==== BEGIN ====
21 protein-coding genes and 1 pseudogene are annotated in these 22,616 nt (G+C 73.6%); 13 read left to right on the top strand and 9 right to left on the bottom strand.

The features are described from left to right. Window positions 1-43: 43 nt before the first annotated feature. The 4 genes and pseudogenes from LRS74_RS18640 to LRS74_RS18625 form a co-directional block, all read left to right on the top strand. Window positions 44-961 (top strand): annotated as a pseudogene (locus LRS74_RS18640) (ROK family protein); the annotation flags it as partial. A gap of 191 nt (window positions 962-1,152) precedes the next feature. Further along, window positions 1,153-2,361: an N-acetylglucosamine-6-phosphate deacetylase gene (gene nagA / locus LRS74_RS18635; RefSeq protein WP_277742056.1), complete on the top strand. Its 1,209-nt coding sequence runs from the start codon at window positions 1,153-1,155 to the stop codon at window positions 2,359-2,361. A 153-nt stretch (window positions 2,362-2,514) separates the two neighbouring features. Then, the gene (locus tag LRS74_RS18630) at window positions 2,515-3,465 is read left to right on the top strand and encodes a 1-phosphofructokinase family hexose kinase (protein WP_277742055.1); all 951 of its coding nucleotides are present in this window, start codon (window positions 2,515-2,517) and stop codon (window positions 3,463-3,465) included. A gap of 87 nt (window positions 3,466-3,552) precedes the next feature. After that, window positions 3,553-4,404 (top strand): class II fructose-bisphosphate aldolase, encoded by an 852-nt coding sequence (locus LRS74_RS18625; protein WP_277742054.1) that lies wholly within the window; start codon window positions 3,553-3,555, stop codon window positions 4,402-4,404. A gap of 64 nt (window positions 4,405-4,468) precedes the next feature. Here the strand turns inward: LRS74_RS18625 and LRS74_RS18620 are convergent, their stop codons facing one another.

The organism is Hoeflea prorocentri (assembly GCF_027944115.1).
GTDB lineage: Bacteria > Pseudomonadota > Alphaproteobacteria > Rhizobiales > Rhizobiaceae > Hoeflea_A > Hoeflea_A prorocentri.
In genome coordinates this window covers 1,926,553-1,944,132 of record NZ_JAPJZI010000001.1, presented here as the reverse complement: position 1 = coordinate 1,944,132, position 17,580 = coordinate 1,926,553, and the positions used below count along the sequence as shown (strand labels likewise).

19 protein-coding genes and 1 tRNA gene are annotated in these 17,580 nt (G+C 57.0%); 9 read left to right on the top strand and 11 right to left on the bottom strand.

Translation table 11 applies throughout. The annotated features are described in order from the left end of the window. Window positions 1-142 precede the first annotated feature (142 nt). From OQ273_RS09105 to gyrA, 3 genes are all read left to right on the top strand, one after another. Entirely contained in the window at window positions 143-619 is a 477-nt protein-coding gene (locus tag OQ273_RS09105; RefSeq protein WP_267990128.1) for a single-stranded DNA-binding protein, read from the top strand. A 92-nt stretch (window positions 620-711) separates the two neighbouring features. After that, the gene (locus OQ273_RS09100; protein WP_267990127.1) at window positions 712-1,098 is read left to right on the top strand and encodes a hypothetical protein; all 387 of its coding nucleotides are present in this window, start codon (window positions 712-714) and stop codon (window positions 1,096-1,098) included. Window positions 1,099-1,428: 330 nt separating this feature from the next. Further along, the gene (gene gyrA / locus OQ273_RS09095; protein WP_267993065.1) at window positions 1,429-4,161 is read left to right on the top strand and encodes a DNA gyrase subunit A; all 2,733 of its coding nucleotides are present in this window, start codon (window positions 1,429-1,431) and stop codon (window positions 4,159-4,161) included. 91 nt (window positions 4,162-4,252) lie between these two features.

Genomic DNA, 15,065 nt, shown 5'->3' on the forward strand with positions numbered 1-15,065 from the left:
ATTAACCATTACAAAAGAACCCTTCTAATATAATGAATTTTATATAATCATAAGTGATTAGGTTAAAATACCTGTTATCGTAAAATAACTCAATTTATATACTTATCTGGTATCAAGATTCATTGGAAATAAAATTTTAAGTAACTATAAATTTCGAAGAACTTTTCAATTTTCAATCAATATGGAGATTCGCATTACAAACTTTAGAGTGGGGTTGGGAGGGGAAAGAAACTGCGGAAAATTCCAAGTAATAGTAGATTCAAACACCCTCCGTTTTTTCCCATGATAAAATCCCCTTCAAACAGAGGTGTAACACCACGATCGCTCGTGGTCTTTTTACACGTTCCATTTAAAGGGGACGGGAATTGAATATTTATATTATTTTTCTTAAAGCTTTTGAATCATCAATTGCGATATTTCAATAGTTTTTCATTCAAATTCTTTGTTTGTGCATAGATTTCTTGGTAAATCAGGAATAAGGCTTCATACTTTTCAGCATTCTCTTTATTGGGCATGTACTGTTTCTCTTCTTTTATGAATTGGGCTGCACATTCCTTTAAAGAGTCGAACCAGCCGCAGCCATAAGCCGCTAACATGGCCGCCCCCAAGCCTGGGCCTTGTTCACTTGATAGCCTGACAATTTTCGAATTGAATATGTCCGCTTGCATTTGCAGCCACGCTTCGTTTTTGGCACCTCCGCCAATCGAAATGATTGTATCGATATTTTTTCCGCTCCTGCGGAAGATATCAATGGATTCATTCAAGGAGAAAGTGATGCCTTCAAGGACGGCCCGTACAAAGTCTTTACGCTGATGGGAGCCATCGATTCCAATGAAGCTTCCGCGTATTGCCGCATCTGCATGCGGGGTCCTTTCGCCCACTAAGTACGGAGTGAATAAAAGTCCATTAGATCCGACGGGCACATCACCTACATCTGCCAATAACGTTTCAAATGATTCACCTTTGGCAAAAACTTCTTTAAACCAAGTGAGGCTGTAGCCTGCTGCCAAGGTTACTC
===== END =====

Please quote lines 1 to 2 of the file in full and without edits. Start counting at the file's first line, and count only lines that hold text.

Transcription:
21 protein-coding genes and 1 pseudogene are annotated in these 22,616 nt (G+C 73.6%); 13 read left to right on the top strand and 9 right to left on the bottom strand.

The features are described from left to right. Window positions 1-43: 43 nt before the first annotated feature. The 4 genes and pseudogenes from LRS74_RS18640 to LRS74_RS18625 form a co-directional block, all read left to right on the top strand. Window positions 44-961 (top strand): annotated as a pseudogene (locus LRS74_RS18640) (ROK family protein); the annotation flags it as partial. A gap of 191 nt (window positions 962-1,152) precedes the next feature. Further along, window positions 1,153-2,361: an N-acetylglucosamine-6-phosphate deacetylase gene (gene nagA / locus LRS74_RS18635; RefSeq protein WP_277742056.1), complete on the top strand. Its 1,209-nt coding sequence runs from the start codon at window positions 1,153-1,155 to the stop codon at window positions 2,359-2,361. A 153-nt stretch (window positions 2,362-2,514) separates the two neighbouring features. Then, the gene (locus tag LRS74_RS18630) at window positions 2,515-3,465 is read left to right on the top strand and encodes a 1-phosphofructokinase family hexose kinase (protein WP_277742055.1); all 951 of its coding nucleotides are present in this window, start codon (window positions 2,515-2,517) and stop codon (window positions 3,463-3,465) included. A gap of 87 nt (window positions 3,466-3,552) precedes the next feature. After that, window positions 3,553-4,404 (top strand): class II fructose-bisphosphate aldolase, encoded by an 852-nt coding sequence (locus LRS74_RS18625; protein WP_277742054.1) that lies wholly within the window; start codon window positions 3,553-3,555, stop codon window positions 4,402-4,404. A gap of 64 nt (window positions 4,405-4,468) precedes the next feature. Here the strand turns inward: LRS74_RS18625 and LRS74_RS18620 are convergent, their stop codons facing one another.